- "Luca," which arrives on Disney+ on Friday, currently holds a 91% "Fresh" rating on Rotten Tomatoes from 88 reviews.
- Critics praised the film's tight story, visuals and heart, calling the film joyful for audiences of all ages.
- Still, "Luca" has a hard time living up to the standards set by previous Pixar masterpieces such as "Inside Out," "Wall-E" or "Finding Nemo," movie reviews said.
Pixar has extended its streak of critically acclaimed animated features with "Luca."
The 24th film from Disney's Academy Award-winning studio arrives on the company's streaming service on Friday.
The movie centers on two young sea monsters, Luca and Alberto, who venture to a human town along the Italian Riviera for the first time. When they dry off on land, their scales disappear and they can pass for human boys. While hiding their identities, the boys meet a human girl named Giulia, who befriends them and ropes them into the town's annual triathlon competition — biking, swimming and pasta-eating.
"Luca" is visually stunning but has a hard time living up to the standards set by previous Pixar masterpieces such as "Inside Out," "Wall-E" or "Finding Nemo." While heartwarming and well-told, its story is a simple fish-out-of-water tale — literally — that lacks the punch of Pixar's more ambitious projects.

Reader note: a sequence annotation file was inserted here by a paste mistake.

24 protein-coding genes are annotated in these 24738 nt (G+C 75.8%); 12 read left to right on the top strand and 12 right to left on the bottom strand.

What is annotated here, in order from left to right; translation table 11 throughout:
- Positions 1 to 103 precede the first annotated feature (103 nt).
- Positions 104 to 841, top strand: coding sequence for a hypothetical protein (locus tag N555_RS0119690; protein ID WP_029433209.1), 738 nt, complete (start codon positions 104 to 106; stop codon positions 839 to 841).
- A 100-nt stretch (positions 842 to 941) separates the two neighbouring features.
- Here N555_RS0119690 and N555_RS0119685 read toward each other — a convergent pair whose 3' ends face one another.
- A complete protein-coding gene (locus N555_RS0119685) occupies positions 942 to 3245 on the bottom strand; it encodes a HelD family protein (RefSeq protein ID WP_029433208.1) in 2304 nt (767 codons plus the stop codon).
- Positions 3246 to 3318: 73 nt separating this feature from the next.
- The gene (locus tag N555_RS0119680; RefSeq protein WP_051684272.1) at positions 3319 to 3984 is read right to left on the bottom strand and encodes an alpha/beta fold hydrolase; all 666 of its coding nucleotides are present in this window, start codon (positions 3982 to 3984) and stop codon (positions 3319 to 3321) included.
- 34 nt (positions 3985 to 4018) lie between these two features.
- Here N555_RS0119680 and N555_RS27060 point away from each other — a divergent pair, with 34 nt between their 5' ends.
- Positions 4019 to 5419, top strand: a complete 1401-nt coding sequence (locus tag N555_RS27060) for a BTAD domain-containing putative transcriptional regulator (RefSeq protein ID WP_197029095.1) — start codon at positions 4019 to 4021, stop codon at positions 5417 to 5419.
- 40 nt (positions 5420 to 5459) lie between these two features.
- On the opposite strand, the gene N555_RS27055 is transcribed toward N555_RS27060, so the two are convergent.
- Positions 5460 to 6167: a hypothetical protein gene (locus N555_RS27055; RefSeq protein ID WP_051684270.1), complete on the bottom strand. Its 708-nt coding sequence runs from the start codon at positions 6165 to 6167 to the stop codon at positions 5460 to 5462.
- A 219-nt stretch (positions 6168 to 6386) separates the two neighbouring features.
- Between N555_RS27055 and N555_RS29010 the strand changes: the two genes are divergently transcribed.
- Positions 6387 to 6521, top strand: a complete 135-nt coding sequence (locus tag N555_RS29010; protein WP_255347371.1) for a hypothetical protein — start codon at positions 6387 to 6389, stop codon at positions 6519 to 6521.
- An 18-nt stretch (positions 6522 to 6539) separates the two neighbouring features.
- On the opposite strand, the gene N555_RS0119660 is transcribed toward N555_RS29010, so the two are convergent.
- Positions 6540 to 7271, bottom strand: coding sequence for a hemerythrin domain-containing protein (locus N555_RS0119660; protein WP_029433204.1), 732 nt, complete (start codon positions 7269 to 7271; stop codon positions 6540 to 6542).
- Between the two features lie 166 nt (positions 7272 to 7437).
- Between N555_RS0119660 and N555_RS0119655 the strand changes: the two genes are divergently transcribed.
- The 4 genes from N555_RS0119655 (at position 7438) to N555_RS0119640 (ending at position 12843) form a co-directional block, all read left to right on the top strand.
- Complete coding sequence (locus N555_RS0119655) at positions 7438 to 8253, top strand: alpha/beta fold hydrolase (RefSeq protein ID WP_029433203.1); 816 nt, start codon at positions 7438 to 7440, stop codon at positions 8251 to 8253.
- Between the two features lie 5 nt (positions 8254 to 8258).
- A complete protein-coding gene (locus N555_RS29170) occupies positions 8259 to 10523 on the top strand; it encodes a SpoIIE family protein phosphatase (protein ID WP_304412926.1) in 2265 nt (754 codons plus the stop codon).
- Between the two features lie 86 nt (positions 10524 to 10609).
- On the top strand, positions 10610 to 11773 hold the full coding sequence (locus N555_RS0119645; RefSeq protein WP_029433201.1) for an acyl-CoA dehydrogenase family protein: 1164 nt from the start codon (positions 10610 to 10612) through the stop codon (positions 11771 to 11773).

"There are worse things a family summer movie can be than sweet, kind, and affirming of interspecies friendship in all its forms," wrote Dana Stevens in her review of the film for Slate. "But after the high-concept ambition of Pixar films like 'Inside Out,' 'Coco,' 'Soul,' and even 'Toy Story 4,' 'Luca,' for all its pictorial loveliness and standout voice work, feels slightly underwhelming."
Still, "Luca" dazzles when compared with other Disney alternatives, hence the 91% "Fresh" rating on Rotten Tomatoes from 88 reviews. It may not be Pixar's best, but it's certainly a good film, critics say.
Director Enrico Casarosa is a 20-year Pixar veteran, having served as a story artist on "Ratatouille," "Up" and the first two Cars movies. He directed the 2011 short "La Luna," which was released in theaters with "Brave," but "Luca" is his feature film directorial debut.
Here's what critics thought of "Luca" ahead of its debut:
Justin Chang, Los Angeles Times
"For their part, the animators at Pixar have imagined that world with customary ingenuity and bright-hued splendor, which makes it something of a shame that most audiences will have to watch the movie on Disney+," Justin Chang wrote in his review of "Luca" for The Los Angeles Times.
He noted the film will play at the El Capitan Theatre in Hollywood for a limited time and is likely to be eligible for Oscar contention in 2022.
"Luca" uses the dichotomy between Roberto and Luca's human forms and their sea creature forms for comedy.
"A splash of water will temporarily restore Luca and Alberto (or parts of them) to their underwater forms — a shapeshifting conceit that allows for a lot of deftly timed, seamlessly visualized slapstick mischief," Chang said.
Like other critics, Chang noted that "Luca" seems modest when compared with the previous, more lofty Pixar tales.
However, "'Luca' is big in all the ways that count; it's the screens that got small," he said.
Alonso Duralde, The Wrap